Ard: So what would be an example of convergence? What would be a classic example of something that’s converged more than once?

SCM: If you think of the classic example of convergence, it has to be the eye. You and I look at each other, and we are using what’s called a camera eye. In other words, we’ve got a double chamber; in the middle there’s a lens that focuses the light and impinges on the retina and then goes into the back of our brain, and the rest is history.

Now, it also turns out that something like a camera eye has evolved independently about seven times. I took the precaution of bringing along an octopus.

Ard: Okay.

SCM: And if I show you this octopus, then what we have here is an animal which is now, unfortunately, dead. You’ll see there are many familiar things about it, including its body here. And although we’re not going to dissect it, just about here there’s a brain, and of course it’s got the famous tentacles. And I could tell you stories about convergence throughout this animal.

It is in many ways almost an honorary fish, but let’s concentrate just on the eyes. Now the eyes are located just about there. To cut a long story short, if I was to dissect out this eye and look at it, its construction is almost identical to ours, but, and this is the crucial thing: this is an octopus; this is a mollusc, and in fact one of its close relatives is an earthworm.

Ard: Okay.

SCM: You and I are chordates, and some of our closest relatives, and I don’t have them here because they’re not very edible, are starfish. If we consider the common ancestor of ourselves and the octopus, it probably had extremely simple eyes, what in the trade we call ‘icebots’, but it would have had nothing like the complexity of this, the camera eye. So in essence we can say that these arrived at the same solution completely independently.

David: How long ago was our common ancestor?

SCM: That’s a very good question. Most likely, it would have been a worm-like creature, and it would have been living perhaps 500, 600 million years ago.

David: So they diverged, and then they developed eyes and we developed eyes completely separately?

SCM: Precisely: they diverged, and the eyes converged.

SCM: But, in fact, when you go into what are the associative properties of camera eyes, one of the most interesting is intelligence. And it is no accident that the octopus is arguably by far the most intelligent of all the invertebrates.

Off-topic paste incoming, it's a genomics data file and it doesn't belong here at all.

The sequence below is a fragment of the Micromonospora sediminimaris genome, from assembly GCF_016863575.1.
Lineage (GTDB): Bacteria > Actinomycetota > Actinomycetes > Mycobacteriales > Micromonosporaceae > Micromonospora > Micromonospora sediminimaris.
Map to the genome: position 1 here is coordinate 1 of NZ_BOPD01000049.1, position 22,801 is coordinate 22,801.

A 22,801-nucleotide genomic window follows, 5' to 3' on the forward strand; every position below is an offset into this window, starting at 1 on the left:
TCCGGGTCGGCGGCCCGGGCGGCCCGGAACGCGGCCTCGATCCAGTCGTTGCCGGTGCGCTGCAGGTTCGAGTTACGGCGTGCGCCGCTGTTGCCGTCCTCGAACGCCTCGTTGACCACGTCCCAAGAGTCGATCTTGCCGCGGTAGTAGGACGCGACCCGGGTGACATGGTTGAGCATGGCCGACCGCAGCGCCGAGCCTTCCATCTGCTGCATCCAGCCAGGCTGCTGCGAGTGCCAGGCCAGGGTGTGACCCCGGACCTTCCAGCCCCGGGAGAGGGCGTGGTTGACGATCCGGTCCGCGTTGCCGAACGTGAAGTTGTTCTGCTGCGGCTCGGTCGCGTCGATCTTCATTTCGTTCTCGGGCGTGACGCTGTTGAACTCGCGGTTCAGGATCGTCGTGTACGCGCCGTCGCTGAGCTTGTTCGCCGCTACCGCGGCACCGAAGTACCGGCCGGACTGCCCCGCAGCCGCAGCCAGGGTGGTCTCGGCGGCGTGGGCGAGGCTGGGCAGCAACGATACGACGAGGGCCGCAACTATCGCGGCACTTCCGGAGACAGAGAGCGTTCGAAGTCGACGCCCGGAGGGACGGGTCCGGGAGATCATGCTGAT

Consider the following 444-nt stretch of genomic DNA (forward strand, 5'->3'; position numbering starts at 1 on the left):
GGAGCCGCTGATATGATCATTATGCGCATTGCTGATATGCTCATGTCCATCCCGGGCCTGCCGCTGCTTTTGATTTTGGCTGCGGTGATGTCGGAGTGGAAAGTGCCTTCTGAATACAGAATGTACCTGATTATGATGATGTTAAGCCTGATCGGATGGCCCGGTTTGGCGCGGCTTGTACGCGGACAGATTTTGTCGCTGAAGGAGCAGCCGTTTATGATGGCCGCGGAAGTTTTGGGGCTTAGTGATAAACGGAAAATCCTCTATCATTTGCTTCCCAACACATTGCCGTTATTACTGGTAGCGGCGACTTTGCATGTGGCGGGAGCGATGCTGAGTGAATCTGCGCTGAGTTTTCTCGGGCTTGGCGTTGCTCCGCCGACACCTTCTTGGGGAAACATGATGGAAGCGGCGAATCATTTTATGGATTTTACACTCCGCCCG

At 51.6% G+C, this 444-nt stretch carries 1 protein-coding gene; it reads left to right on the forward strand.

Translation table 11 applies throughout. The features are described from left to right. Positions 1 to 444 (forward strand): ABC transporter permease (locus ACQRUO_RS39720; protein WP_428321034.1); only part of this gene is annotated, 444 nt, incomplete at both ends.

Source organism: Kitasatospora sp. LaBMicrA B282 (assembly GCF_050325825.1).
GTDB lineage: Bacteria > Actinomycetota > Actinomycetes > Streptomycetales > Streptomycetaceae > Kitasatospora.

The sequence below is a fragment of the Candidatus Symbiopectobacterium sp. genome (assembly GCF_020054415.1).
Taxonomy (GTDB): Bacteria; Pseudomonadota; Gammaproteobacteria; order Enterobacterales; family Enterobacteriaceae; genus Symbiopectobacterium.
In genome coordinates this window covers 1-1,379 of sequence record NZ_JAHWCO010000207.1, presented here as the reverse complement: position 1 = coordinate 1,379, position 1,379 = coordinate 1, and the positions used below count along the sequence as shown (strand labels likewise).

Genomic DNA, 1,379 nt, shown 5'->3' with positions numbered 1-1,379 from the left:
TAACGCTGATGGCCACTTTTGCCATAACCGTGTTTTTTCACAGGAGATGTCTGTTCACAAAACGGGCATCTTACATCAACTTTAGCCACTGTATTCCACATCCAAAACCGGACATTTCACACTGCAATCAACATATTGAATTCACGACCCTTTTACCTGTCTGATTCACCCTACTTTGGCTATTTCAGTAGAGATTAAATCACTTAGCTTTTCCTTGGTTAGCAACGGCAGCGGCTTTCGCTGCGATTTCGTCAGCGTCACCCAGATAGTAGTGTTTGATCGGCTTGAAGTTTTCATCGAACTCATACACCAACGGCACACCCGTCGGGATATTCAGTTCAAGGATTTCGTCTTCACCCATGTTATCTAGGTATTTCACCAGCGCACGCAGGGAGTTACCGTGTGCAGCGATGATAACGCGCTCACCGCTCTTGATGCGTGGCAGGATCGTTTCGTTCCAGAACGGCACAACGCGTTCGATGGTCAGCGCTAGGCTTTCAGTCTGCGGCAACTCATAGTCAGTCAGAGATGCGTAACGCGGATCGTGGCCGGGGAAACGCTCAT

David: Is there more than one kind of eye that natural selection has converged on?

SCM: Yes. There are many, many sorts of different eyes, and in many cases they show convergences, but there are some nuances to this. Perhaps I can briefly explain.

Here, for example, we’ve got eyes – models, I’m pleased to say – which are from different sorts of mammals, as it so happens. But if we look amongst these sorts of eyes, they have the same arrangement as ours. They’re sort of effectively camera eyes, but there are all sorts of differences. Some, for instance, have a reflective layer at the back. You see that in a cat: it’s call the tapetum. In certain cases they can see into areas of the electromagnetic spectrum which we can’t, including ultra-violet light and so on and so forth. And all of these are convergent. So in other words, there’s much more to an eye than an eye. So convergence rules.

But there are more, wide points to make. If we look at this shrimp here, now this is a relative of the insects: it’s an arthropod; it’s technically a crustacean – and, by the way they’re delicious – but at the front we’ve got eyes, and these are very different from the camera eye. They’re so-called compound eyes – that is they have very many lenses. And there are two things which matter about this. First of all, this so-called compound eye arrangement is also convergent. It’s evolved independently four or five times in different groups of animals.

And there’s another point which is, in its own particular way, the compound eye is very economic. Really all you have to do is make a lot of lenses, put them on a hemisphere and plug it into the brain. It’s a bit more complicated than that, but what matters is you can say, look at the amount of light which this compound eye can collect. Yes, the eye is quite small, but if we scaled it up to the size of our eyes, it turns out that the compound eye, if we had to have a compound eye, rather than a camera eye, would be an enormous balloon-like structure, which would be several metres across, above our heads.

Ard: Like this?

SCM: Exactly, colossal.

David: Not terribly practical.

SCM: Not terribly practical. And this matters again, because if we’re looking at intelligent aliens, for the sake of argument, then if they ever visit us, which I think is very unlikely, then they will have camera eyes. They will not have compound eyes.

David: Right. This gets back to your engineering solutions again, doesn’t it?

SCM: That’s right. There’s a rule of engagement here which says there’s nothing wrong with a compound eye, and on those alien biospheres there will be compound eyes. Don’t worry.

It’s not rocket science; it’s evolution.